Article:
1. PF Contest - Win "Conquering the Physics GRE" book! Click Here to Enter
    Dismiss Notice
Dismiss Notice
Join Physics Forums Today!
The friendliest, high quality science and math community on the planet! Everyone who loves science is here!

Find the electric field at a point outside of an insulating sphere?

  1. Sep 16, 2014 #1
    1. The problem statement, all variables and given/known data
    What is the electric field at a point .12m outside the surface of an isolated plastic sphere .23m in diameter that produces an electric field of 1350 N/C just outside the surface of the sphere?

    2. Relevant equations
    E = kQ/(r^2)

    3. The attempt at a solution
    First I found Q for the sphere with the above formula by substitution and found that it was 1.98375*10^-9C. From there, I thought that I could treat the sphere as a point charge and use the same formula to find the electric field, substituting as follows:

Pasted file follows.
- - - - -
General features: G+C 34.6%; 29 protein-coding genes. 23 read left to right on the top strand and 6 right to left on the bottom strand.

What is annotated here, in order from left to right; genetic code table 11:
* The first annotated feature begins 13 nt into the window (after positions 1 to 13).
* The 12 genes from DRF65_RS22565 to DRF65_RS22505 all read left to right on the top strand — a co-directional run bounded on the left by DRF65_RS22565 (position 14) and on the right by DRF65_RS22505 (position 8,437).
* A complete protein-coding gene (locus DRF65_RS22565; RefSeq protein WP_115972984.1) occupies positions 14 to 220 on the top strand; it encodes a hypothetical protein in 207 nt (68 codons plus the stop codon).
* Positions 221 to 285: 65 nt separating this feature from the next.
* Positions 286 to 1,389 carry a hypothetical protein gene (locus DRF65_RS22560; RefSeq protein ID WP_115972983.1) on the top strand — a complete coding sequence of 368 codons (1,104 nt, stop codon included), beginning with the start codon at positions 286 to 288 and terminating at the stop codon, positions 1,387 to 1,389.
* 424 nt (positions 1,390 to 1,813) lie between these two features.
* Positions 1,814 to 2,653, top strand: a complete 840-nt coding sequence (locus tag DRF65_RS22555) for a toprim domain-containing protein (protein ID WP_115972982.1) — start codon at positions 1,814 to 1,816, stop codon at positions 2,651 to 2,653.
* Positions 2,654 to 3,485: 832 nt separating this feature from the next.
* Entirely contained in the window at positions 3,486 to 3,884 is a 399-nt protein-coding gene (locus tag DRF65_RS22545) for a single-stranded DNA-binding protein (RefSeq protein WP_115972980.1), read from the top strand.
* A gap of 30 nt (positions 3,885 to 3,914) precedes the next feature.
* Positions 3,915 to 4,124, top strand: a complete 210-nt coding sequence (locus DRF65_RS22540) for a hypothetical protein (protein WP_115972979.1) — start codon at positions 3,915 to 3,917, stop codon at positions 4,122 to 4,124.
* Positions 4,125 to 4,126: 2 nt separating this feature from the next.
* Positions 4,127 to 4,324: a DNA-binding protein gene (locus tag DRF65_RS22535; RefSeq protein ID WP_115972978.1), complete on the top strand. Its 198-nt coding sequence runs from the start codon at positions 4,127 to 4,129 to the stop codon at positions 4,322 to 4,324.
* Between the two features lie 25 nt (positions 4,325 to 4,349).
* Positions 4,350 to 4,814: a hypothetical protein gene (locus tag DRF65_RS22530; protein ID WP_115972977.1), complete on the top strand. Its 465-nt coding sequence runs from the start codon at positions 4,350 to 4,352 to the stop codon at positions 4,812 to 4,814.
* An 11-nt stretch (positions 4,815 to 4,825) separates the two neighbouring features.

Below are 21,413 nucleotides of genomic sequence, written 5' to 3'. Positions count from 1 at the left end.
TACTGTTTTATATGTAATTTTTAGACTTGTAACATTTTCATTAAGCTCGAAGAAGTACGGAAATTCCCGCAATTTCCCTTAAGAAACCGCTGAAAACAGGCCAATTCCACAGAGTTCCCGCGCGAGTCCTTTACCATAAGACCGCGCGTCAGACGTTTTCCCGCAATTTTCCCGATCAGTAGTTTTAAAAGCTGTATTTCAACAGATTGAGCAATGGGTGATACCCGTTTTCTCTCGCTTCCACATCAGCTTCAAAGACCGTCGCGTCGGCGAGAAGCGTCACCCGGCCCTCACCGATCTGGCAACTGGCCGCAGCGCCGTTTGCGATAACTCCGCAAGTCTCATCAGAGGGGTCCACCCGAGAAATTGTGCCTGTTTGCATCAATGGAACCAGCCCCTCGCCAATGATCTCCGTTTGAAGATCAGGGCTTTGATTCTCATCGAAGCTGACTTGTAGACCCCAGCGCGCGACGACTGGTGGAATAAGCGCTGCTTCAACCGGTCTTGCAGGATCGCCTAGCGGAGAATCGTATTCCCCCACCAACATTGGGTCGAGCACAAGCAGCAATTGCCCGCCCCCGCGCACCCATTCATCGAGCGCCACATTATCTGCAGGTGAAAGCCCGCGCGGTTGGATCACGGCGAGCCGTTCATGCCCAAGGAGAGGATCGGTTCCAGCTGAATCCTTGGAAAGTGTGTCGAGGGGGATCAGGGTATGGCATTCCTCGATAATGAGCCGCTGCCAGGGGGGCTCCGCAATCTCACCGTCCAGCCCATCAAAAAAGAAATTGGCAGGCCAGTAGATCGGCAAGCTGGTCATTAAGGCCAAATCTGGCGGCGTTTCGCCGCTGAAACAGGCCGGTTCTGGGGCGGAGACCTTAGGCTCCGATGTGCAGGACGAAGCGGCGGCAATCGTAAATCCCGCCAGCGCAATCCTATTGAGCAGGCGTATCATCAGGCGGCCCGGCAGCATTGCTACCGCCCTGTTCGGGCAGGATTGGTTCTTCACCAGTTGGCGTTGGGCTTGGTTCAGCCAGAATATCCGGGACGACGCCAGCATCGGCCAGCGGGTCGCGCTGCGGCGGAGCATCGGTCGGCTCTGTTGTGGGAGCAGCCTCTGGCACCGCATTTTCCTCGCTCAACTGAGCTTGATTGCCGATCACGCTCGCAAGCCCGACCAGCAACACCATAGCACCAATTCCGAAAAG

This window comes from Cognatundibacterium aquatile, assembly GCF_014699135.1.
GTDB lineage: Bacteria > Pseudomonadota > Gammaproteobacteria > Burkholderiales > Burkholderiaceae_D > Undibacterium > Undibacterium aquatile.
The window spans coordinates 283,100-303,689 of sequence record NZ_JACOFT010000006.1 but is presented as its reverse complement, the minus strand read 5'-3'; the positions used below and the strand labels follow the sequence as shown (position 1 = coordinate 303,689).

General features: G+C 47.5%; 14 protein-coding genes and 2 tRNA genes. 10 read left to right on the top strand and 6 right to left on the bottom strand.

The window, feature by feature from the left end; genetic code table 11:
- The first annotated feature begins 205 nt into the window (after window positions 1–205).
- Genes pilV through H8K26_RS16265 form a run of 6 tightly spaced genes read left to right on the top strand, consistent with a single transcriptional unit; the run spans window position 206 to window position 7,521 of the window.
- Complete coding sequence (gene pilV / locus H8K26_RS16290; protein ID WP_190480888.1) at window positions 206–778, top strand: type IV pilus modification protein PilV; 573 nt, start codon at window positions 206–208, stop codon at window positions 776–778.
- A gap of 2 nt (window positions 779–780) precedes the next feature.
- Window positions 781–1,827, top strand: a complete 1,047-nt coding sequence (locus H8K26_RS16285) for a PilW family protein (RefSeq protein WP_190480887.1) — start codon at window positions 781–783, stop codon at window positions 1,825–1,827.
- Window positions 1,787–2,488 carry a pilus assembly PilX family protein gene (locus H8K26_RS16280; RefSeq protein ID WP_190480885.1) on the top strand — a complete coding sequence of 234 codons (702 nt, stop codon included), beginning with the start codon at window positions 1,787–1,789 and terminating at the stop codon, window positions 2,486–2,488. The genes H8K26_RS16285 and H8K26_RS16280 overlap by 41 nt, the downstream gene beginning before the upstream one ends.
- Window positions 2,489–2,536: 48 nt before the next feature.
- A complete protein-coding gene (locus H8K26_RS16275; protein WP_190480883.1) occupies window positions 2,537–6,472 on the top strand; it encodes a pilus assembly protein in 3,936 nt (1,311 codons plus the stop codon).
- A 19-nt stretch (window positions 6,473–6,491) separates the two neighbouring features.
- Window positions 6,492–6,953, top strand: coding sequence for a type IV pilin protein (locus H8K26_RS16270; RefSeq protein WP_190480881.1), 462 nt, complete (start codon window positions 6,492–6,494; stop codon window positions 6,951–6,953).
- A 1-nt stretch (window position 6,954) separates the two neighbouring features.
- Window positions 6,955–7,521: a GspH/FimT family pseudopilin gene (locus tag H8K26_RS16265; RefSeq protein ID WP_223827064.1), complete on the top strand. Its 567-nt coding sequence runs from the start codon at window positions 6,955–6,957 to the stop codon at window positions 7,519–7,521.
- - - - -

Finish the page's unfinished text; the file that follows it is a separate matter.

E= (9*10^9 Nm^2/C^2) (1.98375*10^-9C)/(.12m)^2 and got a result of 1239.8 N/C. This is not correct however, and I am not sure if it is because I am viewing the question wrong or not.
  2. jcsd
  3. Sep 16, 2014 #2


    User Avatar

    Staff: Mentor

    Yes, you can treat the charged sphere as a point charge. But take a closer look at what you used as the distance from that charge for your second calculation. That distance was specified to be 0.12m outside of the original sphere... so where does that put it with respect to the "new" point charge?
Know someone interested in this topic? Share this thread via Reddit, Google+, Twitter, or Facebook

Have something to add?
Draft saved Draft deleted